The National Telecom Policy, 1999 spoke of two kinds of licenses i.e. the Unified Service Licence and the Unified Access Service Licence each serving its own distinct purpose. While the former was for providing telegraph services to various geographical areas, the latter was for basic and cellular services in defined service areas i.e. the Licensed Service Area (LSA). The new policy targets simplification of licensing framework by establishing a unified license for all telecom services and conversion to a single-license system for the entire country. TRAI has also recommended moving to a unified licence framework under which a single licence would be required to provide any telecom service. It has also recommended that spectrum should be liberalised so that any technology could be used to exploit it. Thus, the Telecom Policy envisages have a single license for all kinds of communication systems as well as freedom from technology-specific exploitation of frequencies. This implies a two-fold expansion of bandwidth access to all forms of telecommunications where any device can function on any frequency. It also seeks to remove roaming charges and mobile number portability. Further, it envisages providing secure, reliable, affordable and high quality converged telecommunication services anytime, anywhere for an accelerated inclusive socio-economic development. One of the objectives of the National Telecom policy-2012 is “Strive to create One Nation – One License” across services and service areas. The latest Telecom Policy therefore seeks to unlimitedly expand the horizons of frequency usage by legitimate service providers irrespective of their nature of license, technology etc. The guidelines specify that the licensee “shall not hold any other license for the services covered under the scope of Unified License. In case the Licensee obtains any other License by way of acquisition or merger, the License so obtained shall have to be migrated and merged to the aforesaid Unified License as per prescribed procedure.” this means now no telecom operator can hold any stake in a rival operator in the same circle. The Unified License guidelines also make it mandatory for licensees to migrate to the Unified License if they wish to expand the scope of their service to include any additional service or service area. In case of merger and acquisition by licensee with a telecom service provider that has not migrated to Unified License, the merged entity will have to migrate to it.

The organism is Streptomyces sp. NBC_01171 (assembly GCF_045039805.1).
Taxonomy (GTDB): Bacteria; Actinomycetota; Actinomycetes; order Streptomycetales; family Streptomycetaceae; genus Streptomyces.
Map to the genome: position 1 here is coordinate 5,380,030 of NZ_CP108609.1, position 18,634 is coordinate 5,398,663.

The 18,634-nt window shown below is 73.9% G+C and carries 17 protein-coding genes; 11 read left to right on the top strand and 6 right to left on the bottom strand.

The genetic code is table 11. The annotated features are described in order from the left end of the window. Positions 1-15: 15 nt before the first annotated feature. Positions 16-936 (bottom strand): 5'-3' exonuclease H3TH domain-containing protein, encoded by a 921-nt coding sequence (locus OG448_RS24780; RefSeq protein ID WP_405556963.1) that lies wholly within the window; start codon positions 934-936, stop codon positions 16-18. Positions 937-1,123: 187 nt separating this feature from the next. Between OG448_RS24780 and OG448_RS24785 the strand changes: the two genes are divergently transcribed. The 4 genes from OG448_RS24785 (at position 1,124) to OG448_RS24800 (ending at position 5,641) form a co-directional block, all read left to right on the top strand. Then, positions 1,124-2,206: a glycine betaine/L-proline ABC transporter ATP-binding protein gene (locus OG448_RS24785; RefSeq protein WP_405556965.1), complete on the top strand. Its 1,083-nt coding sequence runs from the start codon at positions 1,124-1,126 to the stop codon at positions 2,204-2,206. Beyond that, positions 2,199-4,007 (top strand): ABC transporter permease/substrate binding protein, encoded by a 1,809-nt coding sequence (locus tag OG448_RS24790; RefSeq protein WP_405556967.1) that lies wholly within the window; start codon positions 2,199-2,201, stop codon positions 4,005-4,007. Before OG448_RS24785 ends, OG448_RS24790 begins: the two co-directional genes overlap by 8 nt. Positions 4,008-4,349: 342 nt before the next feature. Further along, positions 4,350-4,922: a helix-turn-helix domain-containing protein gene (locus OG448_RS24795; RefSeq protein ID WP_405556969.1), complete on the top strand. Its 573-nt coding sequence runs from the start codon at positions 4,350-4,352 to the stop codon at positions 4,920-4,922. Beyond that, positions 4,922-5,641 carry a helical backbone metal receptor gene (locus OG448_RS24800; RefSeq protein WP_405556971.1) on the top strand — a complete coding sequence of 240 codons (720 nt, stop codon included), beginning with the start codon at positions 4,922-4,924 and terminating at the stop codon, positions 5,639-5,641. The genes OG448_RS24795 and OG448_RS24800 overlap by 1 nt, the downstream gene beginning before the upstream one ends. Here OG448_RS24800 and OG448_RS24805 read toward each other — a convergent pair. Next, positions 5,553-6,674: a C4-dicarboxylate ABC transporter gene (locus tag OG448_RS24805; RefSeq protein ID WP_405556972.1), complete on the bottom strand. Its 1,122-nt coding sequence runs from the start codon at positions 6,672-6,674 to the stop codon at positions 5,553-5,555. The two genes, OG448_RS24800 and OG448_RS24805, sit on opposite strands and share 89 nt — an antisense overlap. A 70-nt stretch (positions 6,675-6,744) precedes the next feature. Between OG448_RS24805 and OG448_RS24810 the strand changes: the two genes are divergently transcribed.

Upon migration, the new Unified License shall be for a period of 20 years, irrespective of the validity period of the license it already held. But the option of renewal for further 10 years also exists, with the guidelines saying “The Licensor may renew, if deemed expedient, the period of License by 10 years at one time, upon request of the Licensee, if made during the 19th year of the license period, on the terms specified by the Licensor, subject to extant policy. The decision of the Licensor shall be final and binding in this regard.“